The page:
Gender-based violence or harassment is any “violence or harassment perpetrated against someone based on their gender identity, gender expression, or perceived gender” and most commonly targets women, transgender persons, and gender nonconforming or non-binary people. People who are socially marginalized have greater rates of violence and abuse (such as, for example, Indigenous people, immigrants and refugees and people with disabilities).

Employees may face gender-based violence or harassment in the workplace from a coworker, boss, or employer. It is commonly a pattern of behaviour, and the violent or abusive individual is usually someone in a position of power.

The statistics show the differences in the types of violence that men and women face in the workplace: 

  • According to government reports, women are more likely than males to be victims of SVA at work. Women represent between 53% and 75% of such incidents. 
  • However, males make up the majority of homicide victims (82% of workplace killings).
  • This disparity is partly explained by the fact that males are far more likely to be victims of armed attacks.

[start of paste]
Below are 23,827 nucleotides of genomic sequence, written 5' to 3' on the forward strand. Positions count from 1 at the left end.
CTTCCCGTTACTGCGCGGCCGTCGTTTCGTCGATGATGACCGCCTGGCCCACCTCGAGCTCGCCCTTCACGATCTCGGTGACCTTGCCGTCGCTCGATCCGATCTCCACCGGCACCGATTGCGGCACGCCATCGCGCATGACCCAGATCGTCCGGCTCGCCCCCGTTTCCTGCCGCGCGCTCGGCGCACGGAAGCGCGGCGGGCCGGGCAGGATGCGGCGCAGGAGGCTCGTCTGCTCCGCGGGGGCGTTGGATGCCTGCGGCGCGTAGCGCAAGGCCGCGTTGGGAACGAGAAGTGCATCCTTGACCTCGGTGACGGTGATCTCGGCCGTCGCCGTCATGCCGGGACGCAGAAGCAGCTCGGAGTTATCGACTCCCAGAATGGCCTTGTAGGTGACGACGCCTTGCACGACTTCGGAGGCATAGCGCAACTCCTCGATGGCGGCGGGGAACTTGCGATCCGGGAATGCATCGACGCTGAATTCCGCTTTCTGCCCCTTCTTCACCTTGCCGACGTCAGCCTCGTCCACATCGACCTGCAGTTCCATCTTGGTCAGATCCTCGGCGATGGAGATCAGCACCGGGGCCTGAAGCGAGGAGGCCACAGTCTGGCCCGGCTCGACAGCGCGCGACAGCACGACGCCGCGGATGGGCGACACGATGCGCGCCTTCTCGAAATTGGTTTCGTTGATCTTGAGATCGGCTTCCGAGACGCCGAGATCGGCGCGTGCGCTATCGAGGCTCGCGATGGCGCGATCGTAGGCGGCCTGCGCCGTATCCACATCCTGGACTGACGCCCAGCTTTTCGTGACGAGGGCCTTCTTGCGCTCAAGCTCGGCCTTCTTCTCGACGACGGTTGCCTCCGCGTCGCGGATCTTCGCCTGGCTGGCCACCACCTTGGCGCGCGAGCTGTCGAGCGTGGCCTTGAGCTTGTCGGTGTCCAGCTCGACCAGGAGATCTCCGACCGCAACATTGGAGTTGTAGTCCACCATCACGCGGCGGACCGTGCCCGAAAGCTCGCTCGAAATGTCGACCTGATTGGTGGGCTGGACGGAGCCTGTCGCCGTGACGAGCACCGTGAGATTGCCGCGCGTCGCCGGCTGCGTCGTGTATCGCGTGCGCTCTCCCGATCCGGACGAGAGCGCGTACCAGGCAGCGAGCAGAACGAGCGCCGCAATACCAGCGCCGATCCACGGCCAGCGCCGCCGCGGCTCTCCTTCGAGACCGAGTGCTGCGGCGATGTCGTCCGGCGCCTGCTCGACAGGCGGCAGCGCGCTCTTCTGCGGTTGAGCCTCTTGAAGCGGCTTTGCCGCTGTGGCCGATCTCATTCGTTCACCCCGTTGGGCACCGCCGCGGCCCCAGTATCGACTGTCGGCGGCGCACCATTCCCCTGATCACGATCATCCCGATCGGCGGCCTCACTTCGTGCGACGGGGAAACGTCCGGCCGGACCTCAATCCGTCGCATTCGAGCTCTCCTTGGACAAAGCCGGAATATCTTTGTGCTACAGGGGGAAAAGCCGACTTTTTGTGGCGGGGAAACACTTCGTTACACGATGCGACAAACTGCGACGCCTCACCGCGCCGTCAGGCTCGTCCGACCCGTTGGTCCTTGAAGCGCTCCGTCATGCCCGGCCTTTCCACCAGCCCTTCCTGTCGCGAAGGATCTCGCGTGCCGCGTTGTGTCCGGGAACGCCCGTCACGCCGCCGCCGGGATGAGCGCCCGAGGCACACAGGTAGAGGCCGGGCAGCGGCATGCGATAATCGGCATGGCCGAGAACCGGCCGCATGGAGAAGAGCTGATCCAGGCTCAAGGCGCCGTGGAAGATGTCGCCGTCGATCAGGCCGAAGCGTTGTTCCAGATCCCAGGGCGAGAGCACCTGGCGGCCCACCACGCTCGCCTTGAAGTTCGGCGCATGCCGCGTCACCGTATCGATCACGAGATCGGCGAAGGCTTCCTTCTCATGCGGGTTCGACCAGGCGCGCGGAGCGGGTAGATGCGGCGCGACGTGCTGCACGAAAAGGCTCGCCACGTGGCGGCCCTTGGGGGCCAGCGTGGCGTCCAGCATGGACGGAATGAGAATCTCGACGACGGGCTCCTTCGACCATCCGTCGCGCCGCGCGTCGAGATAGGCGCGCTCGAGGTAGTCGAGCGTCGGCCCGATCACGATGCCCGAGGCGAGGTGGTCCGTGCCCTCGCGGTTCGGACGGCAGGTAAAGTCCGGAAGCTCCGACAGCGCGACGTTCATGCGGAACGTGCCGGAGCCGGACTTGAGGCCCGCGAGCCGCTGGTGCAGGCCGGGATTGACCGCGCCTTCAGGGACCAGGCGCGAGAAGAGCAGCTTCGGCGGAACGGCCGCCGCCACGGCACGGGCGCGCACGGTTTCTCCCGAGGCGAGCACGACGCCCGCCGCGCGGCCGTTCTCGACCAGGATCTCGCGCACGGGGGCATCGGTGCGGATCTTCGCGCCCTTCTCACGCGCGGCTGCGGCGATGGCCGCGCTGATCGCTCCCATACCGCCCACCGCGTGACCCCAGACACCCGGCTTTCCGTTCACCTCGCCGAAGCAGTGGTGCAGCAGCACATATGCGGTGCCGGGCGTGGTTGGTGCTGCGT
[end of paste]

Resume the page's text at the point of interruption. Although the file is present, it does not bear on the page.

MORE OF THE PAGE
• In fact, according to one study, men account for 93% of knife attack victims and 97% of gunshot assault victims. Conversely, women are more likely to be victims of unarmed assault (84%).

Overall, an article written by waste360 summarizes the most important trend of violence in the workplace: It states:

Incidents of workplace violence are on the rise, with more than 20,000 workers each year experiencing trauma each year, according to the Bureau of Labor Statistics. The National Safety Council (NSC), a nonprofit advocacy organization, stated that “nearly half” of U.S. employers have said they are unprepared to prevent or respond to these incidents.

Our next section will now focus on the leading causes of workplace violence and talk about different industries that are most at risk from violence in the workplace.